Past posts from the Free Beacon about Lorenz, published by the same writer,” have begun with the word “ALERT” in headlines. Here are a couple of lines from the Free Beacon’s post about Lorenz’s move to the Washington Post:
Perhaps the biggest factor in Lorenz's rise to internet stardom is her obsession with TikTok, the Chinese spyware app that uses advanced algorithms to promote unhealthy phone addictions among American teenagers. For example, she was one of the only adult journalists to cover the "TikTokalypse" of July 2020.
Lorenz has more than 500,000 followers on the spyware app. For the sake of comparison, Brooklyn Queen, the internet celeb whose 16th birthday Lorenz attended in 2021, has more than 5.5 million followers. Cybersecurity experts have warned that TikTok is a "magnet for pedophiles."
Calling TikTok, which has more than 1 billion monthly users, a “Chinese spyware app that uses advanced algorithms to promote unhealthy phone addictions among American teenagers,” is a clear bit of editorializing from the Free Beacon. “…app that uses advanced algorithms to promote…” could describe virtually any social media app. And while people have raised concerns about the app’s connections to China, calling it a “Chinese spyware app,” is a major stretch.
By adding the line about “cybersecurity experts” warning that “TikTok is a ‘magnet for pedophiles,’ immediately after noting Lorenz’s follower count on the app, the right-wing media outlet is making a pretty clear and baseless suggestion of some connection between the two. Not-so-subtly hinting that Lorenz is some sort of deviant is par for the course when it comes to right-wing media.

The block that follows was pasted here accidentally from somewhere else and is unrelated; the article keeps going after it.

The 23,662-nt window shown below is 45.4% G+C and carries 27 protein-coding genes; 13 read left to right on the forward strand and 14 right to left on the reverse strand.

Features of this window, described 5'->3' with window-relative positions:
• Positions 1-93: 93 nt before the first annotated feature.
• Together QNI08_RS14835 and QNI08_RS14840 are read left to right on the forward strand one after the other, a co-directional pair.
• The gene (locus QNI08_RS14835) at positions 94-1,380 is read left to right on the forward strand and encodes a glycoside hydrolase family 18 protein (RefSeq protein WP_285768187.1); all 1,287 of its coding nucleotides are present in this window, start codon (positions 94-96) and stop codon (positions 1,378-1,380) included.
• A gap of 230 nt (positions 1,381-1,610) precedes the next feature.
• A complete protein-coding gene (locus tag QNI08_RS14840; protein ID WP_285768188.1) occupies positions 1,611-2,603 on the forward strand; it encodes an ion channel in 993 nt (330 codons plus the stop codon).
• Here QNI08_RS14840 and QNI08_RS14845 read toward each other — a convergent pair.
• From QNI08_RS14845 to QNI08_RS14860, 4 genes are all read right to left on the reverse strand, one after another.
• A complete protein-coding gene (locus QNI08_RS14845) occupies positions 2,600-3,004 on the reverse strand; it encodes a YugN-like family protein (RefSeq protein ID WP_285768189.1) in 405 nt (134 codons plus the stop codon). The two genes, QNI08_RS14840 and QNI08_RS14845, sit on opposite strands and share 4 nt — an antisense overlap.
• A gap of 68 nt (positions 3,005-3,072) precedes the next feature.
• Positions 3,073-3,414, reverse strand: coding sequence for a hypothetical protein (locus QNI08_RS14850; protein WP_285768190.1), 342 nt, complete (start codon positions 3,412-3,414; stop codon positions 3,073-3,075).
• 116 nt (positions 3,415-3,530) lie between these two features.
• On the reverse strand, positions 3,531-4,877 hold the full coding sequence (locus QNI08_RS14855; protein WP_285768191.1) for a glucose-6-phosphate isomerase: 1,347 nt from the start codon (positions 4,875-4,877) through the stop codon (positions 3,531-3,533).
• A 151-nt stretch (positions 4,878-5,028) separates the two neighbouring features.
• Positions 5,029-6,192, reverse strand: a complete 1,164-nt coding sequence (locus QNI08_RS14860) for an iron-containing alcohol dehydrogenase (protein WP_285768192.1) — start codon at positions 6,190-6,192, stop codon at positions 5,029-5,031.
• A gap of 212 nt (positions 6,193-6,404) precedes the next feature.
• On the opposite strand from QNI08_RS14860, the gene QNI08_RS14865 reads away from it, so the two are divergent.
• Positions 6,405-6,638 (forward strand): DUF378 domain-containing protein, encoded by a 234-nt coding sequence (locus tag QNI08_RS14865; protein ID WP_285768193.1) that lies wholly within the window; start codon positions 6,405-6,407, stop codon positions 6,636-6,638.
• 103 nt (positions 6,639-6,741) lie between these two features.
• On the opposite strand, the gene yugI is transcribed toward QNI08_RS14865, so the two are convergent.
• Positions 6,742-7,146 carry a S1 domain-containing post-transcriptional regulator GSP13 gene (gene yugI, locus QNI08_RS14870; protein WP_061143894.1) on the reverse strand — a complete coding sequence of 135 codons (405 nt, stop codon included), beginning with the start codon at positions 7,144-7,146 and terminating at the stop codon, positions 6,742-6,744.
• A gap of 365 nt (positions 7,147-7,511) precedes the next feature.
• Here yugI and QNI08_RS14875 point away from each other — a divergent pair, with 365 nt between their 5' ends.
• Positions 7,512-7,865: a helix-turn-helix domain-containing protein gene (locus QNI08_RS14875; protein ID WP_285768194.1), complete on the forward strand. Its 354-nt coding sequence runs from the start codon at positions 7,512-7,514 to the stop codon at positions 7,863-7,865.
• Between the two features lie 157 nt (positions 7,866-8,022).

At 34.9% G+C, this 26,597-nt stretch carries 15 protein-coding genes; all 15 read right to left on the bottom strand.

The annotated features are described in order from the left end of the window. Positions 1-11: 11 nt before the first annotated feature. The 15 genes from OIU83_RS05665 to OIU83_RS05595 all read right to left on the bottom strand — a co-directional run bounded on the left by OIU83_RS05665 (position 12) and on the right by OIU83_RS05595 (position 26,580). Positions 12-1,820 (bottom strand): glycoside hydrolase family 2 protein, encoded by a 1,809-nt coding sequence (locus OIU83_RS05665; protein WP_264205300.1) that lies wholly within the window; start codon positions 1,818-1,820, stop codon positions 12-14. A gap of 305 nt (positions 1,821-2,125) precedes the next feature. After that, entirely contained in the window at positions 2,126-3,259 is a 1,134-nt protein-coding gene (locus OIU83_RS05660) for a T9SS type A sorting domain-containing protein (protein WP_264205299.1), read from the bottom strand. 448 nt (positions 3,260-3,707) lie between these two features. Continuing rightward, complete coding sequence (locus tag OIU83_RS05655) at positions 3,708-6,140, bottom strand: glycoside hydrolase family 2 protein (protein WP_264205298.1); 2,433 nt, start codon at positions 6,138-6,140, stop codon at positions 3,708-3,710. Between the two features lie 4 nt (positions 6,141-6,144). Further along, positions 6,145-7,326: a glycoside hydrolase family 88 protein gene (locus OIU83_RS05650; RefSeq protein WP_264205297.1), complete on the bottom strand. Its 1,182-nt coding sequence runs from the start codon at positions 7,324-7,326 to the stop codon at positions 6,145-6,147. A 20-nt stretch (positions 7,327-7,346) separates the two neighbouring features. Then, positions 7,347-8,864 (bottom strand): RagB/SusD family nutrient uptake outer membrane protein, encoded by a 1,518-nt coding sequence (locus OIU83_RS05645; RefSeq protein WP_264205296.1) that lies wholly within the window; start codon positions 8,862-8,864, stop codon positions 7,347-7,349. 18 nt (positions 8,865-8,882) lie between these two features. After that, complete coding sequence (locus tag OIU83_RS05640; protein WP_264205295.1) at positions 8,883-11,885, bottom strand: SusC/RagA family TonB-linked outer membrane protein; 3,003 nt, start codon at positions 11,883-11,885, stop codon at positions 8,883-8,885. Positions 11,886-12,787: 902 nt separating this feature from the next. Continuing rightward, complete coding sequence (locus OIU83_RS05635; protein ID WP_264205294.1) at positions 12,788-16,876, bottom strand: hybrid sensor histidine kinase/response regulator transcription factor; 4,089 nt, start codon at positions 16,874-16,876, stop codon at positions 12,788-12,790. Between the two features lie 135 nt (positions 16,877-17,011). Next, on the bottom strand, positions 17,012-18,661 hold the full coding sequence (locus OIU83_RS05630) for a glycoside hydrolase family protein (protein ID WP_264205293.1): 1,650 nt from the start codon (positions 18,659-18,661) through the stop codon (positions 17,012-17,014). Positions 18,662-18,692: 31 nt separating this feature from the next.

For instance, The Spectator began a 2020 article about Lorenz like this:
“To have a photographer come is overwhelming; a lot of kids don’t want anything to do with it, especially if their parents aren’t fully aware of what they are doing.”
No, that is not a quote from a child predator. It is from a New York Times reporter. But nowadays, there doesn’t seem to be much of a difference.
Last March, during an episode of Tucker Carlson Tonight, The Federalist’s Sean Davis called Lorenz “the journalism equivalent of the creeper creeping by the schoolyard asking if they want any free attention in the New York Times.”
Just a few days ago, Harvard’s Technology and Social Change project’s Media Manipulation Casebook published a study titled, “What the harassment of journalist Taylor Lorenz can teach newsrooms.” It’s worth a read as it helps contextualize some of the insinuations made on the right as it concerns her work.